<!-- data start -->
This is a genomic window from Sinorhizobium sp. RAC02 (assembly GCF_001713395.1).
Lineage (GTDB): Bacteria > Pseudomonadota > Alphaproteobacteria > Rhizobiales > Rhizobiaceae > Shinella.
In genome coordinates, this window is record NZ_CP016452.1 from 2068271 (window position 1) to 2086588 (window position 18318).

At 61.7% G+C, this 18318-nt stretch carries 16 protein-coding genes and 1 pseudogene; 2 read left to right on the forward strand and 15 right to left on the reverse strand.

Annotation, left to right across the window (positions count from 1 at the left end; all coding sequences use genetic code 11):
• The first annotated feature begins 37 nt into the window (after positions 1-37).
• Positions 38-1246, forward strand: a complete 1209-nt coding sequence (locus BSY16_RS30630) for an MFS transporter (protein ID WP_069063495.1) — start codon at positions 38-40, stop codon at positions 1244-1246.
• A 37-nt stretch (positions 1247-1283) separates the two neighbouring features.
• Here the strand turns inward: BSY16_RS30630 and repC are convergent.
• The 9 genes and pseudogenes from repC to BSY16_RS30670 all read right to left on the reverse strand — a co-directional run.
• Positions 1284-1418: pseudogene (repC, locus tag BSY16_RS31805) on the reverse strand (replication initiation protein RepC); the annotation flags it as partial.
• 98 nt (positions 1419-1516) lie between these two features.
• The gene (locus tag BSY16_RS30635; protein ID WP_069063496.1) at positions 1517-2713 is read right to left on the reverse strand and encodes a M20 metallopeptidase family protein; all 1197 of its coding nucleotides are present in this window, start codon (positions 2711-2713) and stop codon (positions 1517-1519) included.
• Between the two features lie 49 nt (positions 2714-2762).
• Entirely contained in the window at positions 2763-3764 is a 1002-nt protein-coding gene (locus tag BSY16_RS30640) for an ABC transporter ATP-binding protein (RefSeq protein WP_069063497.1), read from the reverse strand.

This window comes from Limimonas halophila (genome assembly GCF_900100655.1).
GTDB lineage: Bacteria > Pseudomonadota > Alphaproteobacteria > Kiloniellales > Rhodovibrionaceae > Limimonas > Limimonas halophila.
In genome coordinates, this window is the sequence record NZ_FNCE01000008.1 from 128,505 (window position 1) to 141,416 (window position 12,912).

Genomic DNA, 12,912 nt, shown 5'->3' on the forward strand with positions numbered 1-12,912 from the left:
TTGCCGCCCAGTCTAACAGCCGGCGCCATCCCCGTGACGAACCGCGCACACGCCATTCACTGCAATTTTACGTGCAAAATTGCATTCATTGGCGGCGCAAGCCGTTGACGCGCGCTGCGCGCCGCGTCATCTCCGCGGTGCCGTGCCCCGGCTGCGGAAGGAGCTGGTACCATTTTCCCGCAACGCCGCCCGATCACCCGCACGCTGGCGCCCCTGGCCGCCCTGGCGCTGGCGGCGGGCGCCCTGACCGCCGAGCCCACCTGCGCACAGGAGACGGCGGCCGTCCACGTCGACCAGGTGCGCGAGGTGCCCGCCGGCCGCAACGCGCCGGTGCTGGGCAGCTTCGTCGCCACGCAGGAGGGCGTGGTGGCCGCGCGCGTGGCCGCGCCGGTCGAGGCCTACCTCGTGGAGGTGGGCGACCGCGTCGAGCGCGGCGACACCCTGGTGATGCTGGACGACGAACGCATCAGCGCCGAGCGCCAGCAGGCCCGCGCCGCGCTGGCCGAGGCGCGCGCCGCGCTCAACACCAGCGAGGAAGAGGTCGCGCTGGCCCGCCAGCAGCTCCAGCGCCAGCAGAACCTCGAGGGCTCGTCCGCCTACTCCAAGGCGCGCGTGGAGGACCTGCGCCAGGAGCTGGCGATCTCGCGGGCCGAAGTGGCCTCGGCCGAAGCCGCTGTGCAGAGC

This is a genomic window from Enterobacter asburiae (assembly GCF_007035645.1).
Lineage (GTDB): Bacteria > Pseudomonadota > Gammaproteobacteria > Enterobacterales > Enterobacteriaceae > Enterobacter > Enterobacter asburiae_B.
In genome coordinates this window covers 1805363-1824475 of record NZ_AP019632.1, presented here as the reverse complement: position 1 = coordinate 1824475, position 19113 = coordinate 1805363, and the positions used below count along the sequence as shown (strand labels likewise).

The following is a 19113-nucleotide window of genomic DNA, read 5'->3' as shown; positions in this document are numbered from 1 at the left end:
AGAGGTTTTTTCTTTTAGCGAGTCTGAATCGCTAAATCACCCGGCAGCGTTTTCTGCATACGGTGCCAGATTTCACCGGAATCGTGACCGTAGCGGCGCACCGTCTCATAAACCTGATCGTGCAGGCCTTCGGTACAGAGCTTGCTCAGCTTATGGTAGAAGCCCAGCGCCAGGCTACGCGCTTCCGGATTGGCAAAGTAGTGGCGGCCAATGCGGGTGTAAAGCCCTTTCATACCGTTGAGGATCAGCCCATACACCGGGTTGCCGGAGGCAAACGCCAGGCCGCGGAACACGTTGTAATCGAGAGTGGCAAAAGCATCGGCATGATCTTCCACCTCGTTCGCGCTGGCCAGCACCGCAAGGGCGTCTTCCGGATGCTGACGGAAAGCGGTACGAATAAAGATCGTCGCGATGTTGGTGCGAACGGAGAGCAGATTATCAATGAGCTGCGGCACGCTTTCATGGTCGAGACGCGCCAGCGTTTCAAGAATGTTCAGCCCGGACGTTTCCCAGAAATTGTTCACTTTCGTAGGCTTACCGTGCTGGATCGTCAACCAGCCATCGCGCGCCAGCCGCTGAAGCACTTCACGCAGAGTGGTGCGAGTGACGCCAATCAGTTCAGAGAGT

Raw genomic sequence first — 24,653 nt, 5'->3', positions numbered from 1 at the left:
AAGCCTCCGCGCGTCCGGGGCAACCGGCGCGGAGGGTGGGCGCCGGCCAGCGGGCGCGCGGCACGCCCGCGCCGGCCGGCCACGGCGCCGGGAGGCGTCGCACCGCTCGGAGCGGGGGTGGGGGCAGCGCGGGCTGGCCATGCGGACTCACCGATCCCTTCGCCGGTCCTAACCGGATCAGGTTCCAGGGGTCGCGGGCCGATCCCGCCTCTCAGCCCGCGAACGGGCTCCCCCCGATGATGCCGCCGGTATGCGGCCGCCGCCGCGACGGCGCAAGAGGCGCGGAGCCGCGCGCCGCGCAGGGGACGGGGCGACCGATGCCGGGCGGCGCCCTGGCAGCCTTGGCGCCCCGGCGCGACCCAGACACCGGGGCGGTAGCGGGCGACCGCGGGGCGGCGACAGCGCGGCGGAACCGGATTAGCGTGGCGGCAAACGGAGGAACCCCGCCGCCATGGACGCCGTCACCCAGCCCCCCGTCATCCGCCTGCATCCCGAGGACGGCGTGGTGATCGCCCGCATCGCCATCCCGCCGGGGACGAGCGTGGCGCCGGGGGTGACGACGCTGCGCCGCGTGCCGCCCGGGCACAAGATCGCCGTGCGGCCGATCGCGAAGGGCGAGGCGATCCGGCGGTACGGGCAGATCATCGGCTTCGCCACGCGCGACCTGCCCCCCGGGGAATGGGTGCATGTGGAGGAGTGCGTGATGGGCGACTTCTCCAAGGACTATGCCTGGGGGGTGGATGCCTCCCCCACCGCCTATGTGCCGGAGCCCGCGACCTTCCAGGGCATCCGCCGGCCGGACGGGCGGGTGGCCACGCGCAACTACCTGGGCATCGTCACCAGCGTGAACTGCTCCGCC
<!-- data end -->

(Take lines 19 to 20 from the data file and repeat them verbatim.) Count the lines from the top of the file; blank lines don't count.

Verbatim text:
Genomic DNA, 12,912 nt, shown 5'->3' on the forward strand with positions numbered 1-12,912 from the left:
TTGCCGCCCAGTCTAACAGCCGGCGCCATCCCCGTGACGAACCGCGCACACGCCATTCACTGCAATTTTACGTGCAAAATTGCATTCATTGGCGGCGCAAGCCGTTGACGCGCGCTGCGCGCCGCGTCATCTCCGCGGTGCCGTGCCCCGGCTGCGGAAGGAGCTGGTACCATTTTCCCGCAACGCCGCCCGATCACCCGCACGCTGGCGCCCCTGGCCGCCCTGGCGCTGGCGGCGGGCGCCCTGACCGCCGAGCCCACCTGCGCACAGGAGACGGCGGCCGTCCACGTCGACCAGGTGCGCGAGGTGCCCGCCGGCCGCAACGCGCCGGTGCTGGGCAGCTTCGTCGCCACGCAGGAGGGCGTGGTGGCCGCGCGCGTGGCCGCGCCGGTCGAGGCCTACCTCGTGGAGGTGGGCGACCGCGTCGAGCGCGGCGACACCCTGGTGATGCTGGACGACGAACGCATCAGCGCCGAGCGCCAGCAGGCCCGCGCCGCGCTGGCCGAGGCGCGCGCCGCGCTCAACACCAGCGAGGAAGAGGTCGCGCTGGCCCGCCAGCAGCTCCAGCGCCAGCAGAACCTCGAGGGCTCGTCCGCCTACTCCAAGGCGCGCGTGGAGGACCTGCGCCAGGAGCTGGCGATCTCGCGGGCCGAAGTGGCCTCGGCCGAAGCCGCTGTGCAGAGC